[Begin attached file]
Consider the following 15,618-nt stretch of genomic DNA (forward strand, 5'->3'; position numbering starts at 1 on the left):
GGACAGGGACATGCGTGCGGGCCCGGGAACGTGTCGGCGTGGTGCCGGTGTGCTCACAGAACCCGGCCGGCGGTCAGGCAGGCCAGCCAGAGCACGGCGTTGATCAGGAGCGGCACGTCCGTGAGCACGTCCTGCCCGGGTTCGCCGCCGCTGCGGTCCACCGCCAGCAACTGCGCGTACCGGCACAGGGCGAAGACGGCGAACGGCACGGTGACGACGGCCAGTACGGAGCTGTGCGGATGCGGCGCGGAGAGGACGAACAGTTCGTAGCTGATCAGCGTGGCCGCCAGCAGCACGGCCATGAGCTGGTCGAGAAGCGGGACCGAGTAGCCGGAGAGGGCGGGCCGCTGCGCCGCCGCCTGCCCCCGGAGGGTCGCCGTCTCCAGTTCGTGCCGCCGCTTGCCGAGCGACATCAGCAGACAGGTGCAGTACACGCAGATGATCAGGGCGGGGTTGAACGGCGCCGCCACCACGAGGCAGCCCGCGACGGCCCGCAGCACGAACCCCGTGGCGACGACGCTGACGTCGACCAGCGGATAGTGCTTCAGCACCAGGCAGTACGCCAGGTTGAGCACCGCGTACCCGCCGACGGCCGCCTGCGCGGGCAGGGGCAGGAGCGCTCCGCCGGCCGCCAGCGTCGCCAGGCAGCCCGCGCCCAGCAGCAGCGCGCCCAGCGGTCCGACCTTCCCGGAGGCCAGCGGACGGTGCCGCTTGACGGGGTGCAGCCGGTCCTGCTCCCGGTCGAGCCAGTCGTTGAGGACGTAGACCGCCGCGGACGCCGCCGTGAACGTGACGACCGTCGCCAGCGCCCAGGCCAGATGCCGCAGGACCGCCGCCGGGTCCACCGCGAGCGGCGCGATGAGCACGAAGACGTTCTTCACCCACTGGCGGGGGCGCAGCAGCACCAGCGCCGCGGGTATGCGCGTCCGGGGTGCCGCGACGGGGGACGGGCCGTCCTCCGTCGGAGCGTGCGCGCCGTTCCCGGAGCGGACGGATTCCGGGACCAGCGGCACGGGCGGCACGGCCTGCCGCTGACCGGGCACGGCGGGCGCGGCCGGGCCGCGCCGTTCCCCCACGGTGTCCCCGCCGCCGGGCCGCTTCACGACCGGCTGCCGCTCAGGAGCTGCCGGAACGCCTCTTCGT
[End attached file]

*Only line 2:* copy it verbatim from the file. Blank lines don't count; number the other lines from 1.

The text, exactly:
GGACAGGGACATGCGTGCGGGCCCGGGAACGTGTCGGCGTGGTGCCGGTGTGCTCACAGAACCCGGCCGGCGGTCAGGCAGGCCAGCCAGAGCACGGCGTTGATCAGGAGCGGCACGTCCGTGAGCACGTCCTGCCCGGGTTCGCCGCCGCTGCGGTCCACCGCCAGCAACTGCGCGTACCGGCACAGGGCGAAGACGGCGAACGGCACGGTGACGACGGCCAGTACGGAGCTGTGCGGATGCGGCGCGGAGAGGACGAACAGTTCGTAGCTGATCAGCGTGGCCGCCAGCAGCACGGCCATGAGCTGGTCGAGAAGCGGGACCGAGTAGCCGGAGAGGGCGGGCCGCTGCGCCGCCGCCTGCCCCCGGAGGGTCGCCGTCTCCAGTTCGTGCCGCCGCTTGCCGAGCGACATCAGCAGACAGGTGCAGTACACGCAGATGATCAGGGCGGGGTTGAACGGCGCCGCCACCACGAGGCAGCCCGCGACGGCCCGCAGCACGAACCCCGTGGCGACGACGCTGACGTCGACCAGCGGATAGTGCTTCAGCACCAGGCAGTACGCCAGGTTGAGCACCGCGTACCCGCCGACGGCCGCCTGCGCGGGCAGGGGCAGGAGCGCTCCGCCGGCCGCCAGCGTCGCCAGGCAGCCCGCGCCCAGCAGCAGCGCGCCCAGCGGTCCGACCTTCCCGGAGGCCAGCGGACGGTGCCGCTTGACGGGGTGCAGCCGGTCCTGCTCCCGGTCGAGCCAGTCGTTGAGGACGTAGACCGCCGCGGACGCCGCCGTGAACGTGACGACCGTCGCCAGCGCCCAGGCCAGATGCCGCAGGACCGCCGCCGGGTCCACCGCGAGCGGCGCGATGAGCACGAAGACGTTCTTCACCCACTGGCGGGGGCGCAGCAGCACCAGCGCCGCGGGTATGCGCGTCCGGGGTGCCGCGACGGGGGACGGGCCGTCCTCCGTCGGAGCGTGCGCGCCGTTCCCGGAGCGGACGGATTCCGGGACCAGCGGCACGGGCGGCACGGCCTGCCGCTGACCGGGCACGGCGGGCGCGGCCGGGCCGCGCCGTTCCCCCACGGTGTCCCCGCCGCCGGGCCGCTTCACGACCGGCTGCCGCTCAGGAGCTGCCGGAACGCCTCTTCGT